Ice Swimming, Swimming Competitions In The Winter Outdoors At A

Strategies to Stay Motivated During the Off-Season

BY Nick Radkewich

The off-season provides unique challenges and opportunities; find out how to set strong goals, experiment with gear, and adapt to adverse conditions.

Training during the off-season can be especially difficult, especially when it comes to staying motivated for long hours of training indoors or in adverse weather. Over many years as an athlete and coach, I have identified three key strategies or skills to incorporate into your winter training plan to help you stay on track while preparing for a successful competitive season. Establishing your training goals, adapting your activities, and testing new approaches will make your off-season training more effective and will lead to a more successful race season.

Be Smart About Goals

When your next competition is seven or eight months away, you may struggle to find the same motivation as when your next test is more imminent. But setting S.M.A.R.T. Goals (Specific, Measurable, Achievable, Relevant, Time-bound) is as important for the off-season as it is for the competition season. 

For example, a triathlete who comes from a swimming background may not hesitate to swim a 100 x 100-meter set in the pool, but struggles with volume on the run and bike. For this athlete, an off-season goal of increasing cycling and running volume could provide extra motivation. Just remember to increase volume gradually (5-10% per week) to avoid injury.

Like competitive season goals, these training-specific goals can help sustain motivation through longer workouts in winter conditions. After accomplishing their off-season goals, the athlete above might have a more positive outlook and stronger mental focus, in addition to better physical conditioning when entering the preseason period. Any training goals should be focused on individual training achievements and should avoid competitive sport-specific goals to avoid mental fatigue during the racing season.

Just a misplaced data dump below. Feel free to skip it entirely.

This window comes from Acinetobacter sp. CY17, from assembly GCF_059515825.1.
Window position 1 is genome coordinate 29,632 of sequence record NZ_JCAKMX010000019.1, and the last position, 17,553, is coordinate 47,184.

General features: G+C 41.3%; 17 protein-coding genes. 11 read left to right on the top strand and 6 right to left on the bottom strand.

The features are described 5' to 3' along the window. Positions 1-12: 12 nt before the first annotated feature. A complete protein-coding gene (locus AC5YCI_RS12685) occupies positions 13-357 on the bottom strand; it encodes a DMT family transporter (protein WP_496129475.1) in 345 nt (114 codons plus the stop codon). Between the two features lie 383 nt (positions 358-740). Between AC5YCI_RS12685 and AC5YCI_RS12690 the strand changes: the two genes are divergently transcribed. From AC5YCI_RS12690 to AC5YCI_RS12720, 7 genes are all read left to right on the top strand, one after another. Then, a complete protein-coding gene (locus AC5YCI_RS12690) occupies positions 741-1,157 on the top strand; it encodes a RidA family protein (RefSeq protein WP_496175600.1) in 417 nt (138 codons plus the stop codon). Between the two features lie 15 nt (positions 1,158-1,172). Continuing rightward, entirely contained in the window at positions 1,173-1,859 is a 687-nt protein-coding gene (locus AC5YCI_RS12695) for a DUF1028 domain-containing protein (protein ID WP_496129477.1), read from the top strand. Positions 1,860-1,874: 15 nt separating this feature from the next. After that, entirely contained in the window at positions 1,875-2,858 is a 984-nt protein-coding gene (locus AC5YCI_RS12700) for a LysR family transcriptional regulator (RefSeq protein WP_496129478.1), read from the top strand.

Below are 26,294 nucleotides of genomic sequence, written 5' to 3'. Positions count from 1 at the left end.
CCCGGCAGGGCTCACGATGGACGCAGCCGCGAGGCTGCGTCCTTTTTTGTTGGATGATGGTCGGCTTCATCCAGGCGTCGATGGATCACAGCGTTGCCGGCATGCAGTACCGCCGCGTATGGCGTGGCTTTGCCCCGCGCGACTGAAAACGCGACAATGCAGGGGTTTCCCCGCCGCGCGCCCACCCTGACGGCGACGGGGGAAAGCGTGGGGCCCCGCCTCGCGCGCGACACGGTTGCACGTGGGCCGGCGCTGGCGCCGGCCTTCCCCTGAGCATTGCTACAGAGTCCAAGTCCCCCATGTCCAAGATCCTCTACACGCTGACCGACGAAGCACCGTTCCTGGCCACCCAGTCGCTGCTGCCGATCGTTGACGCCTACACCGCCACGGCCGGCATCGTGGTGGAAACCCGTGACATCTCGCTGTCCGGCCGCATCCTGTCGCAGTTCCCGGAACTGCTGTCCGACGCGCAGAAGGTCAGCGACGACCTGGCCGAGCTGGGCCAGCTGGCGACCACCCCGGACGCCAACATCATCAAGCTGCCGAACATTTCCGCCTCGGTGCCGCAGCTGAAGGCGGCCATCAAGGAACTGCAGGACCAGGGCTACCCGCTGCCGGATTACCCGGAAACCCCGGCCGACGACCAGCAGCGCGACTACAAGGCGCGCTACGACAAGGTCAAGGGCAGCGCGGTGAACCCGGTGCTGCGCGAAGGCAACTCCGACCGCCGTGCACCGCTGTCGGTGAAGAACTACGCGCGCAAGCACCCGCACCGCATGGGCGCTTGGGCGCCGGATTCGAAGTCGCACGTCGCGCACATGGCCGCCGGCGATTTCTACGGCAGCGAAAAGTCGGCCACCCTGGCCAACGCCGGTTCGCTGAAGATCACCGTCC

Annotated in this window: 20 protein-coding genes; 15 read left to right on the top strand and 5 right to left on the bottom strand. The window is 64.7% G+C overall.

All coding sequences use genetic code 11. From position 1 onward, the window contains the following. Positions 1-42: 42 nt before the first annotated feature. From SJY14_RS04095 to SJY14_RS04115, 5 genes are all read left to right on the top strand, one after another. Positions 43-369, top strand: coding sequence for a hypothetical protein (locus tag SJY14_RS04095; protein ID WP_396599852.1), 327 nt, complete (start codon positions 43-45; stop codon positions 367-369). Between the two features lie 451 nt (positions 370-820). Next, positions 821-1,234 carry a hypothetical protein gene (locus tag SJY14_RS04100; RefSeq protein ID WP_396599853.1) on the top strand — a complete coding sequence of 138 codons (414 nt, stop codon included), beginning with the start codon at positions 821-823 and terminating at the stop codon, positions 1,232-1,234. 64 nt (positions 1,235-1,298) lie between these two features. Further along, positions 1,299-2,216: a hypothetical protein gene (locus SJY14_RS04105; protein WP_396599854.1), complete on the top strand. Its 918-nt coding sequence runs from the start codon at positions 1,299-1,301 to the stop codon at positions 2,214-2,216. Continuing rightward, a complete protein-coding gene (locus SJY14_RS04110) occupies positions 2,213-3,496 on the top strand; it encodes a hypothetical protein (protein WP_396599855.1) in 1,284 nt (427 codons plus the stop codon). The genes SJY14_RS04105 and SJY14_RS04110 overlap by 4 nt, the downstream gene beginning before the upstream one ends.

Adapt to Survive the Winter Chill

If you prepare properly and adjust your workouts appropriately, training through the winter can build your confidence and prepare you for challenges that arise during race season. Training in adverse conditions requires mental fortitude, as well as equipping yourself physically to deal with the conditions. One way that I like to adjust training is by incorporating winter sports as alternative workouts. Snowshoeing and cross-country skiing are great ways to accomplish off-season physiological goals while enjoying what would normally be adverse conditions. 

In my case, while at the Olympic Training Center in Colorado Springs, CO, one of my winter goals was to not ride inside at all. One particularly wintery day, I had a four-hour ride scheduled during a blizzard. I could just have jumped on the trainer instead, but my goal compelled me to train outside, which meant adjusting to the conditions. I switched to my seldom-used mountain bike, added heating pouches to my jacket and booties, and even set out a second set of clothes to practice a “winter transition” in the middle of the ride. Getting the workout completed kept me on goal. A few months later, at the first World Cup of the season, it was raining and cold. I was not the fastest athlete that day, but I was tougher and better prepared for the conditions because they could not compare to the Blizzard Ride.